RESONAC (Semiconductor Materials Manufacturer in Japan) to Use Virtual Reality Technology for Product Development
~ Enables engineers to experience "molecular level visualization," and makes a significant contribution to accelerating development and discovery of new materials ~
March 09, 2023
Resonac Holdings Corporation
Resonac Corporation (TOKYO: 4004) (President: Hidehito Takahashi) has successfully applied virtual reality (VR) technology*1 to the development of semiconductor materials. This is the first time that the VR technology has been implemented to develop semiconductor materials in Japan*2.
Molecular dynamics (MD) simulation*3 is a powerful tool for R&D of semiconductor materials at the atomic scale. We employ MD simulations to study interactions at the interface between different materials, such as the adsorption and adhesion of organic molecules on an inorganic substrate with thousands of atoms. However, their behaviors are hard to observe on a simple computer screen. As a result, even experts in computational science often perform only a statistical analysis. The analysis is not easy for non-experts to understand.
Six months ago, we began exploring VR technology with head-mounted display*4 for analyzing the behavior of molecules at interfaces in three-dimensions. The technology visualizes "the atomic and molecular world" of 0.1 nm, one ten-billionth of a meter, in front of our eyes, allowing us to place ourselves at the same scale. We can observe the molecular behavior at the substrate-molecule interface while intuitively handling “molecules”.
We also found that the VR technology is helpful for non-experts to understand the behaviors, such as how atoms in a substrate bond with molecular chains of organic molecules. The VR technology, thus, facilitates communication between computational science and materials development experts, accelerating our R&D activities.
Our first application of VR technology is in “analyzing the mechanisms of interaction between an inorganic substrate and organic molecules” for semiconductor and electronic materials, such as CMP slurries (polishing materials)*5.
Comparison of a conventional image represented in two-dimensions, and an image visualized using VR represented in three-dimensions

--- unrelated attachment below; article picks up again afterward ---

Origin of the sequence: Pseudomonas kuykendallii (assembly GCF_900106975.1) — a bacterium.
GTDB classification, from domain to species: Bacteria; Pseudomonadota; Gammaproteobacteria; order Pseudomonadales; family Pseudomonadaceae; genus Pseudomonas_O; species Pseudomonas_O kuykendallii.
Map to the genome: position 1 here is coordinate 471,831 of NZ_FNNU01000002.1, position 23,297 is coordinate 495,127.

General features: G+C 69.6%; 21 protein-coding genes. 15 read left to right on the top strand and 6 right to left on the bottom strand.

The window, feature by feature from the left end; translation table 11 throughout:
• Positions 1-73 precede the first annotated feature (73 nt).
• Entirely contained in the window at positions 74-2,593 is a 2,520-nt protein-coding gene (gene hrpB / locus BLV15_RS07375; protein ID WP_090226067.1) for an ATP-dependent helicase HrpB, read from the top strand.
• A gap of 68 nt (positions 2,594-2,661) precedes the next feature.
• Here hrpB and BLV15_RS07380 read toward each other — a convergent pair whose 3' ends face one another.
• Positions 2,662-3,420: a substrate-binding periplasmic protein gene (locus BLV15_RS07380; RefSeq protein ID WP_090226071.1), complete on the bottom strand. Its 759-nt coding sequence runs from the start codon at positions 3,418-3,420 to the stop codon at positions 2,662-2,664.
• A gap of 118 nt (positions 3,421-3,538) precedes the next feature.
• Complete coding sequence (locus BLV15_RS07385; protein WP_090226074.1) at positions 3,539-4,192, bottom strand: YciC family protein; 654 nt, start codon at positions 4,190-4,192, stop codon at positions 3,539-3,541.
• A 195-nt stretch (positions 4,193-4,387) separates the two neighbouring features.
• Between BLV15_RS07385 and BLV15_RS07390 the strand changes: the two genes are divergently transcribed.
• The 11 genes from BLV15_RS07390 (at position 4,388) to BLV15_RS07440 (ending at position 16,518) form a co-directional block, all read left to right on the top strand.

Note: These are examples based on MD simulations of inosinic acid (C10H13N4O8P) on a silica (SiO2) substrate, and are not actual examples in the fields of semiconductor and electronic materials.
Note: The image where VR is used is a two-dimensional representation of material originally represented in three-dimensions. When viewed on a head-mounted display, viewers can clearly experience positional relationships in a more spatial way.
View a video of VR in use here: https://youtu.be/7E5YjA7xxf0
An engineer using VR with a head-mounted display
Dr. Yoshishige Okuno, Head of Research Center for Computational Science and Informatics, Resonac Corporation, said “VR technology greatly supports our R&D based on computational molecular-design. It leverages our advanced computational science technology to help more in-depth analysis and discovery of new materials. We would like to firstly extend the VR throughout the company, and to secondly elevate it to an internal infrastructure. We will fully utilize computational science and simulations to accelerate our research and development."
*1 VR technology: VR stands for Virtual Reality, a technology that allows users to experience computer-generated digital spaces as if they were real.
*2 Based on Resonac’s survey.
*3 Molecular dynamics simulations: A method of calculation for analyzing the behavior of molecules by focusing on the motion of atoms and solving equations of motion that take into account the interactions between atoms. It is also referred to as molecular simulation.
*4 Head-mounted display: A display device worn on the head that uses the parallax between the left and right eyes to display virtual reality in three-dimensions.
*5 CMP slurry: CMP (Chemical Mechanical Planarization) slurry is a material consisting of abrasive grains and liquid for polishing and planarizing unevenness generated in the circuit formation process of semiconductor devices.
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